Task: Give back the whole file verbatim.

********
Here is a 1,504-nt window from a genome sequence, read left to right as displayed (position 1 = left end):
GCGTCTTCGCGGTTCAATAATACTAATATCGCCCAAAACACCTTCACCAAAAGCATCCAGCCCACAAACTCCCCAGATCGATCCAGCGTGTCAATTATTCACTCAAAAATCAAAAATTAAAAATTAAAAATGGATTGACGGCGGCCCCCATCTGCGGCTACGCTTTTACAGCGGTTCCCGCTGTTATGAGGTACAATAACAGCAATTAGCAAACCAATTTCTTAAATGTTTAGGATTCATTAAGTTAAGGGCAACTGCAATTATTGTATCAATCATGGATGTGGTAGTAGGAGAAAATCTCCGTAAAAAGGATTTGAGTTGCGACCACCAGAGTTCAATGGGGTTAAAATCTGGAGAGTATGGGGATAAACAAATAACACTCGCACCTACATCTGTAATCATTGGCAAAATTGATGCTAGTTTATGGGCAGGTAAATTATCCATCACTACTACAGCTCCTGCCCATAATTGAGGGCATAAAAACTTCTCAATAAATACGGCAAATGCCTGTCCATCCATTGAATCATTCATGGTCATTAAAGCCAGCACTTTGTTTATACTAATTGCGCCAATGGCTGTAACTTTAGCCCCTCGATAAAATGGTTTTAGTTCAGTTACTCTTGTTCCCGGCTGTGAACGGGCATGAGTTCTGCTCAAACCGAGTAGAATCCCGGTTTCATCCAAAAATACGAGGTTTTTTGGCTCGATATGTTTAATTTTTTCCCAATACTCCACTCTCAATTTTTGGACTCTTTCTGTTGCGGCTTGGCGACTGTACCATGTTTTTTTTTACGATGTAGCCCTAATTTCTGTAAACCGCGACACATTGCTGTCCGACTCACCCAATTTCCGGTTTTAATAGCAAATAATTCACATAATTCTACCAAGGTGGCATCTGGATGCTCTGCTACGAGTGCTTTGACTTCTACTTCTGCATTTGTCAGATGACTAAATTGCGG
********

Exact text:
Here is a 1,504-nt window from a genome sequence, read left to right as displayed (position 1 = left end):
GCGTCTTCGCGGTTCAATAATACTAATATCGCCCAAAACACCTTCACCAAAAGCATCCAGCCCACAAACTCCCCAGATCGATCCAGCGTGTCAATTATTCACTCAAAAATCAAAAATTAAAAATTAAAAATGGATTGACGGCGGCCCCCATCTGCGGCTACGCTTTTACAGCGGTTCCCGCTGTTATGAGGTACAATAACAGCAATTAGCAAACCAATTTCTTAAATGTTTAGGATTCATTAAGTTAAGGGCAACTGCAATTATTGTATCAATCATGGATGTGGTAGTAGGAGAAAATCTCCGTAAAAAGGATTTGAGTTGCGACCACCAGAGTTCAATGGGGTTAAAATCTGGAGAGTATGGGGATAAACAAATAACACTCGCACCTACATCTGTAATCATTGGCAAAATTGATGCTAGTTTATGGGCAGGTAAATTATCCATCACTACTACAGCTCCTGCCCATAATTGAGGGCATAAAAACTTCTCAATAAATACGGCAAATGCCTGTCCATCCATTGAATCATTCATGGTCATTAAAGCCAGCACTTTGTTTATACTAATTGCGCCAATGGCTGTAACTTTAGCCCCTCGATAAAATGGTTTTAGTTCAGTTACTCTTGTTCCCGGCTGTGAACGGGCATGAGTTCTGCTCAAACCGAGTAGAATCCCGGTTTCATCCAAAAATACGAGGTTTTTTGGCTCGATATGTTTAATTTTTTCCCAATACTCCACTCTCAATTTTTGGACTCTTTCTGTTGCGGCTTGGCGACTGTACCATGTTTTTTTTTACGATGTAGCCCTAATTTCTGTAAACCGCGACACATTGCTGTCCGACTCACCCAATTTCCGGTTTTAATAGCAAATAATTCACATAATTCTACCAAGGTGGCATCTGGATGCTCTGCTACGAGTGCTTTGACTTCTACTTCTGCATTTGTCAGATGACTAAATTGCGG